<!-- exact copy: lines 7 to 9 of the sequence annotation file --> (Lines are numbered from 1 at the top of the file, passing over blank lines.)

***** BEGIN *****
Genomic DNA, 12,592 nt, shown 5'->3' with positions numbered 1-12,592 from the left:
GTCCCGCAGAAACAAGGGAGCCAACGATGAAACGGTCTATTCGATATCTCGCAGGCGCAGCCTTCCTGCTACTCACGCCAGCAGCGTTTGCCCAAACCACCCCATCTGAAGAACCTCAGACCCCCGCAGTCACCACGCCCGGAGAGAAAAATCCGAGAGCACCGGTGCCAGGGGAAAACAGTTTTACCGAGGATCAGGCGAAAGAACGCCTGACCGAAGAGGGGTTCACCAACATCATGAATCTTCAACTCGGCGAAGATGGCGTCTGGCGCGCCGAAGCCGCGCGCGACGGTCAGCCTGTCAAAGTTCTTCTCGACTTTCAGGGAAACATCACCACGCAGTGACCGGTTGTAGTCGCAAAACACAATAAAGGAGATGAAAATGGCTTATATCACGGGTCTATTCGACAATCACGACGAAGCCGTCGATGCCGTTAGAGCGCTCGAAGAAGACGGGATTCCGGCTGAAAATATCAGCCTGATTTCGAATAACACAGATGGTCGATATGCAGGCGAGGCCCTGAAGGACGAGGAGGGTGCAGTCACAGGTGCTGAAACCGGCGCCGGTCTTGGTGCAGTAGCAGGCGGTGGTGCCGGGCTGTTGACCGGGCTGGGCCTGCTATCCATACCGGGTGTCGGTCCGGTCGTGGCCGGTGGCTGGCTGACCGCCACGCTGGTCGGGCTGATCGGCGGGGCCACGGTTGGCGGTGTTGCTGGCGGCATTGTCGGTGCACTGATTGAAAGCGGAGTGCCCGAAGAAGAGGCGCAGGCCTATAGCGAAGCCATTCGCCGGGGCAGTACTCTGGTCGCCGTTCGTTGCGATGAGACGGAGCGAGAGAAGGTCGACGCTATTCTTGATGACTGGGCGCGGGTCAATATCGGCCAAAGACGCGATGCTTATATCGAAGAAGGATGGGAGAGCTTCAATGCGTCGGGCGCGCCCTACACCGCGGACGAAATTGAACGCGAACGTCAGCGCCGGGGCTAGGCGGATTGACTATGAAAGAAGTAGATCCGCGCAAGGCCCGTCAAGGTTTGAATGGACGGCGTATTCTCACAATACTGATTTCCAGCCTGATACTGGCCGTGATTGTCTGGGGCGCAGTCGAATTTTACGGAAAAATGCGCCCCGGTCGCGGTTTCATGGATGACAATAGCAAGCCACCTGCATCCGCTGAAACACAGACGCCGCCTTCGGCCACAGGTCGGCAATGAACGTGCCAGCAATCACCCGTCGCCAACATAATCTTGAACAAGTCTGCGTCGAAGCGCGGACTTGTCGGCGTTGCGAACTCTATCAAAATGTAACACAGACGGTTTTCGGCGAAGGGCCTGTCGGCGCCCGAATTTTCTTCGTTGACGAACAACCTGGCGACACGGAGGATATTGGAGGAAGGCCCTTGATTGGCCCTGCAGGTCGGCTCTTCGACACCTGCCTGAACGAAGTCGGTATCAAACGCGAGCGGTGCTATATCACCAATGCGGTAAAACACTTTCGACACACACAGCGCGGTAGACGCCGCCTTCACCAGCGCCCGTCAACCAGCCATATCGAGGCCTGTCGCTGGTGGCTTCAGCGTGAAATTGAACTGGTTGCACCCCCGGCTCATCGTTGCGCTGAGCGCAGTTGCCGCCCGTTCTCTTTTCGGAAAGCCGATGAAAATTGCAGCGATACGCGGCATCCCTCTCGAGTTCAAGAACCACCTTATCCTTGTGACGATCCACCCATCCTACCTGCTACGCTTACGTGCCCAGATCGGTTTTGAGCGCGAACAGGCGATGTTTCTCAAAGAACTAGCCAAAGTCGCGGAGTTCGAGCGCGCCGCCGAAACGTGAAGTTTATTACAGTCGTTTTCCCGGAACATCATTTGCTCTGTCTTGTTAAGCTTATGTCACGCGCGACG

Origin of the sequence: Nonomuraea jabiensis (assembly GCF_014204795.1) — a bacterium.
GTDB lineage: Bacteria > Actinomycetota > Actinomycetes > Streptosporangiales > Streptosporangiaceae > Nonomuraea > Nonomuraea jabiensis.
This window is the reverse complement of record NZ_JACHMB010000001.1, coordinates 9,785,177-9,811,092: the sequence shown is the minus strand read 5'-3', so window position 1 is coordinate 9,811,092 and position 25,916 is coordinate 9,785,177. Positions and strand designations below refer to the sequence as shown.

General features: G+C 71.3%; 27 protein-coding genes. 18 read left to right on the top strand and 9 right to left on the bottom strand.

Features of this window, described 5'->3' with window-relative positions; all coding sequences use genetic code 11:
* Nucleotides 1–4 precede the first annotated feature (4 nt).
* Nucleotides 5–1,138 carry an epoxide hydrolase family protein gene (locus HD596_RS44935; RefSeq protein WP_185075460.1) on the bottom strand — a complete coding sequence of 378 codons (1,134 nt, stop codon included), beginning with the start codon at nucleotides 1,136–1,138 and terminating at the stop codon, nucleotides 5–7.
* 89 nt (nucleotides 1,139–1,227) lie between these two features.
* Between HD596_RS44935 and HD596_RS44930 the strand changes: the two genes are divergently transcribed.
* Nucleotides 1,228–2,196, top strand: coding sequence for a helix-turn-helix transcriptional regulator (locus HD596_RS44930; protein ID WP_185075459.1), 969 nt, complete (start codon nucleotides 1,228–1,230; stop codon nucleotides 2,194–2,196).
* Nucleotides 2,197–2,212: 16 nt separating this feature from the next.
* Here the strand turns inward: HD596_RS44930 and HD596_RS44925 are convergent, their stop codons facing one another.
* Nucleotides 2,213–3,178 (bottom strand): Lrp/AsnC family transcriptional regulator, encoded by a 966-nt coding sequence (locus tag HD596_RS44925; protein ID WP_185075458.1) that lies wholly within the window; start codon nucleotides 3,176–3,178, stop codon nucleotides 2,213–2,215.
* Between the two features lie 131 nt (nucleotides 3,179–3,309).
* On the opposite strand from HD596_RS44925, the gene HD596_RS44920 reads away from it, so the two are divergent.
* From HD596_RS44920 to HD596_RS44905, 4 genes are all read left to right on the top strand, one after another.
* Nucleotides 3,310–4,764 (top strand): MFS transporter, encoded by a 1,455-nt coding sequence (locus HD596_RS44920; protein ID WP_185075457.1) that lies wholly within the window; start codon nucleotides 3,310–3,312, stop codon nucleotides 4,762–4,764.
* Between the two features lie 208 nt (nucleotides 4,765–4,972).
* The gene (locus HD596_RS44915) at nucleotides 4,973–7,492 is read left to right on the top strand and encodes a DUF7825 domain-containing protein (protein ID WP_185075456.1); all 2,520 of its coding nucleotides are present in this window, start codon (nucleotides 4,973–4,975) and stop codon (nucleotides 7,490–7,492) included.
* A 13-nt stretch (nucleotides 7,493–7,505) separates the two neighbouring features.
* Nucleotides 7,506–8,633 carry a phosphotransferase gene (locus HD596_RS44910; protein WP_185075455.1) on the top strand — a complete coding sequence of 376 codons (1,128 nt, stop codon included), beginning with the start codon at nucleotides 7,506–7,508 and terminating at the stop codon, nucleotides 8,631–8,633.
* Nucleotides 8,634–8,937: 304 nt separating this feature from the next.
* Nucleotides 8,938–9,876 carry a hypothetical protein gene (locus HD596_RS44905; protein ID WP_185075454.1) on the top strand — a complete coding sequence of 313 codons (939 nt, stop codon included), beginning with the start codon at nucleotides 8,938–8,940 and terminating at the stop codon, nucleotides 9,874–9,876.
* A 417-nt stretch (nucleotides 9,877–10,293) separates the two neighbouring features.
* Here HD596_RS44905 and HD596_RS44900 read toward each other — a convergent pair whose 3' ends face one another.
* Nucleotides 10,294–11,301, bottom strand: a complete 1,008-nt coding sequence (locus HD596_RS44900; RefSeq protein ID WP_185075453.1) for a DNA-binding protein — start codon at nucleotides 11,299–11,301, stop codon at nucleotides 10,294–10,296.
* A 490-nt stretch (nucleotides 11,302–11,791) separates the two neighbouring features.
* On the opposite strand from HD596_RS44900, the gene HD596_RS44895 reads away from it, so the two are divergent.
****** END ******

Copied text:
Features of this window, described 5'->3' with window-relative positions; all coding sequences use genetic code 11:
* Nucleotides 1–4 precede the first annotated feature (4 nt).
* Nucleotides 5–1,138 carry an epoxide hydrolase family protein gene (locus HD596_RS44935; RefSeq protein WP_185075460.1) on the bottom strand — a complete coding sequence of 378 codons (1,134 nt, stop codon included), beginning with the start codon at nucleotides 1,136–1,138 and terminating at the stop codon, nucleotides 5–7.